that we wish were more commutative or have wished that of we ourselves had
better command of the language. This command of the language and expression
does bring about a radical change in how we feel about who we are and thus
how we act in society. This is again the vocation of reading. Not some
elitist activity to only be partaken in by old professors in dusty halls
with classes full of Victorian thinkers ready to espouse, robot like
whatever they have read verbatim. Not only is that vision of who is and who
should be reading silly, it¹s outdated and always was astoundingly

Reading is about learning to think for your self and not
swallowing something wholeheartedly just because it¹s been committed to
page. However one cannot deny that we live in a culture torn, in which
reading for the masses of the people is continually being degraded as an art
and being presented in a way not too dissimilar to the stereotypical
depiction above, with vacuous celebrity driven hyper-materialism being
marketed (especially to the young) as the preferred cool, aspirational
lifestyle. I have worked with thousands of young people (or people younger than
myself!) and see first hand everyday just how damaging these ideologies are
to peoples self-esteem, their outlook on the world and ultimately their
behavior and belief of what they feel is possible or attainable to them.
Fortunately I also see just how strong the desire to be educated (the root
meaning of the educate is to Œdraw out that which is within¹) is in ALL
young people once it is switched on or stimulated in the way of dialogue not

However education does not occur in a cultural vacuum and if
we are to be the society we can be and the world we can be in 21st century
the way in which we market, view and treat education and reading has to
change dramatically. Ultimately those who really shape our societies are the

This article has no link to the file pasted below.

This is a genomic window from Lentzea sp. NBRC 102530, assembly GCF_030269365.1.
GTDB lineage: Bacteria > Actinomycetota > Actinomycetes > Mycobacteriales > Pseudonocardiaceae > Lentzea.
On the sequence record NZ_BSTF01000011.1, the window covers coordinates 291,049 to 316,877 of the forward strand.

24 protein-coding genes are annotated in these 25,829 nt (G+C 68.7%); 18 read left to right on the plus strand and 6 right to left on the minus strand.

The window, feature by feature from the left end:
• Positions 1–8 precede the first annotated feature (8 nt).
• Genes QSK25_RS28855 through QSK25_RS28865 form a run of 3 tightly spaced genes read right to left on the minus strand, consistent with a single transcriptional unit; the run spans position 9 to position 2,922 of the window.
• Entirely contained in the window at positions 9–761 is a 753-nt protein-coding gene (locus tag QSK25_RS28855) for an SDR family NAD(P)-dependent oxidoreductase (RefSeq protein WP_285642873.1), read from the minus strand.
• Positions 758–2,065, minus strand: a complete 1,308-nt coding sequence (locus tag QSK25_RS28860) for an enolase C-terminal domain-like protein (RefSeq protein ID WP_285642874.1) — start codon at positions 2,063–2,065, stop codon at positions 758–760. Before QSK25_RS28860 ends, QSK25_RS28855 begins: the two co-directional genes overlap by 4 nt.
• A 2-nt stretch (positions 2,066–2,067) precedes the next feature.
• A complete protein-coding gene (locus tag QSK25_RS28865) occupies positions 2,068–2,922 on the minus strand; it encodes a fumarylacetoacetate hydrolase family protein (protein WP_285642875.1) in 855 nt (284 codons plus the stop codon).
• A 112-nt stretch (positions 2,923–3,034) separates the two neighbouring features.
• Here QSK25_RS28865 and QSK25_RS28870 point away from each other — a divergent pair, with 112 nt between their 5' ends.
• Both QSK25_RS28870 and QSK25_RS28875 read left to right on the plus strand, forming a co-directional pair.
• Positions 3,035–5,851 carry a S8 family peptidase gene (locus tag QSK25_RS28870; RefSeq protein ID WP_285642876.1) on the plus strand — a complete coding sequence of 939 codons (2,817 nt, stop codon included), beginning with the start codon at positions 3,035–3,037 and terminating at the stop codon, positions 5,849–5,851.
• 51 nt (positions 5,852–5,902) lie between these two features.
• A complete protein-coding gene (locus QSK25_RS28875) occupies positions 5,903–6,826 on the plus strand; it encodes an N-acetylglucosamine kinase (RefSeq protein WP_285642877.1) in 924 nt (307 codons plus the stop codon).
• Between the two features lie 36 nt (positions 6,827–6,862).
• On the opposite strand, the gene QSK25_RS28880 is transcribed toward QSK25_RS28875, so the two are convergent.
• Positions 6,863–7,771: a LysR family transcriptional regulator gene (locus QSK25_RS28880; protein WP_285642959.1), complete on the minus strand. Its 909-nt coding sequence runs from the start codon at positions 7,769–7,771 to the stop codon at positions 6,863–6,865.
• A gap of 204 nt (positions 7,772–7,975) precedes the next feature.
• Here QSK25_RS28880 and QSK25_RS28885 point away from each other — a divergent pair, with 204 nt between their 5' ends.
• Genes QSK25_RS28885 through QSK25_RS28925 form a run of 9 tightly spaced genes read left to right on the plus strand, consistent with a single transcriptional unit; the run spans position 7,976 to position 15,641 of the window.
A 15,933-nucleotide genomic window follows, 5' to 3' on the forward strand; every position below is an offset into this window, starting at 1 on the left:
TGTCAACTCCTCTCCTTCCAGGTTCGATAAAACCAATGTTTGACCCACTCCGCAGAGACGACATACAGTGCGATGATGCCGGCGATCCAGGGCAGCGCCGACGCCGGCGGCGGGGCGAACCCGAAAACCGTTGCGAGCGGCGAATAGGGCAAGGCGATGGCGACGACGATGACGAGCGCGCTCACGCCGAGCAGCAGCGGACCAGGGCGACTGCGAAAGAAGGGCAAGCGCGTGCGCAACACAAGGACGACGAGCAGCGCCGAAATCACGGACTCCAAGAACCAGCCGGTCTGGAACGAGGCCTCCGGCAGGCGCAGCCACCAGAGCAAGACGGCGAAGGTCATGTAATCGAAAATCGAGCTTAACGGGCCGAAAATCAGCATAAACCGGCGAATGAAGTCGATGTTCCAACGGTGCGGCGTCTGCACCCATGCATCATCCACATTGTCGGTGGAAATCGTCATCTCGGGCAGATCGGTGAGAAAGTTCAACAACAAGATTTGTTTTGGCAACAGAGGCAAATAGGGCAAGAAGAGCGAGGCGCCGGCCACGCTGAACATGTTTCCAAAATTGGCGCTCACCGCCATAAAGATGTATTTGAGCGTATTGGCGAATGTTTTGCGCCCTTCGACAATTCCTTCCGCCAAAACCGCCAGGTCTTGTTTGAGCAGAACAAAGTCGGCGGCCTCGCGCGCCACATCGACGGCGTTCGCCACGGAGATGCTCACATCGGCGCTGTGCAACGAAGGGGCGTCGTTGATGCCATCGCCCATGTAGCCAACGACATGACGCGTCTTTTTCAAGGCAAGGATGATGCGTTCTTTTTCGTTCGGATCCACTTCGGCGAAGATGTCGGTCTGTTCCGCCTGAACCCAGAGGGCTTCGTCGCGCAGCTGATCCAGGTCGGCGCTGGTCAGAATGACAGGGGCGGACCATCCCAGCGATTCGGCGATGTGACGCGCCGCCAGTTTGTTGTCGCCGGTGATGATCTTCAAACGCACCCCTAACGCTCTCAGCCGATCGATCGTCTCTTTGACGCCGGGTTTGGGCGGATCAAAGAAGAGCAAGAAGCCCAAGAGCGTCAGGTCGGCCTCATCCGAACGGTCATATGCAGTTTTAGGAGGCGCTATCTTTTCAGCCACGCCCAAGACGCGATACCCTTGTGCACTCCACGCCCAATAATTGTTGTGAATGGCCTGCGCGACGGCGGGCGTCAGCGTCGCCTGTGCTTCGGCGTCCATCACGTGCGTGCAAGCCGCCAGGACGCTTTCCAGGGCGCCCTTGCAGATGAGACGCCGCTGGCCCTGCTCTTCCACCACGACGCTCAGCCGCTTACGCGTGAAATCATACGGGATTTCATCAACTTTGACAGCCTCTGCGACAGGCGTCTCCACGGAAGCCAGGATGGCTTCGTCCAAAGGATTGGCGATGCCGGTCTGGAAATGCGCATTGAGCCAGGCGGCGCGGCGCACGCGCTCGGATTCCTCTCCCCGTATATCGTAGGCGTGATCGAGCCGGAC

so called Œgeeks¹, technicians, architects, engineers, doctors, philosophers
etc so anyone that is telling you these same people are not cool is either
very confused or trying to limit you in life.

7 responses
I have never thought about writing being the opposite of reading yet it makes sense. A crystallization of thoughts, a true 'living in the moment' caught to later be interpreted and deciphered.

This is why you're one of my favorite artists, even though I'm not from the UK i'm still a huge fan of your words and music.

I really enjoyed reading this man. This is a really important message, and particularly resonated with regard to the escalation of conflict and unhealthy power balance when people don't have vocabularies to hand. I was reminded of the prologue to Tony Harrison's poem 'V'.

'My father still reads the dictionary every day.
He says your life depends on your power to master words.'

And beneath actual storytelling and mapping of contexts that give people real world changing identity and strength, words as a conduit for more mystical and reality enhancing experiences, thats where poetry changes the world!

Thanks for sharing. You may be interested in this really simple and unpretentious piece by Hunter Diack...


That was a brilliant read, very insightful, especially the bit on Masaru Emoto, I hadn't known that. I agree with you too, reading is so powerful.
Loved that article, and its crazy that I have never thought about the idea of reading being the opposite of writing, I mean ACTUALLY thought about the concept and what it means... I totally agree with you on the point of conflict resolution and I think the lack of this type of teaching in general is one of the reasons why our communities and even the world is in the state its in. Its amazing what can happen when 2 people can't communicate, especially when what they are trying to communicate is misunderstood
This has completely changed my outlook on life. btw your fire in the booth made me feel proud to be indian lol. peace and love akala.
WOW - Real motivation, and a boost for my exams
Thanks :D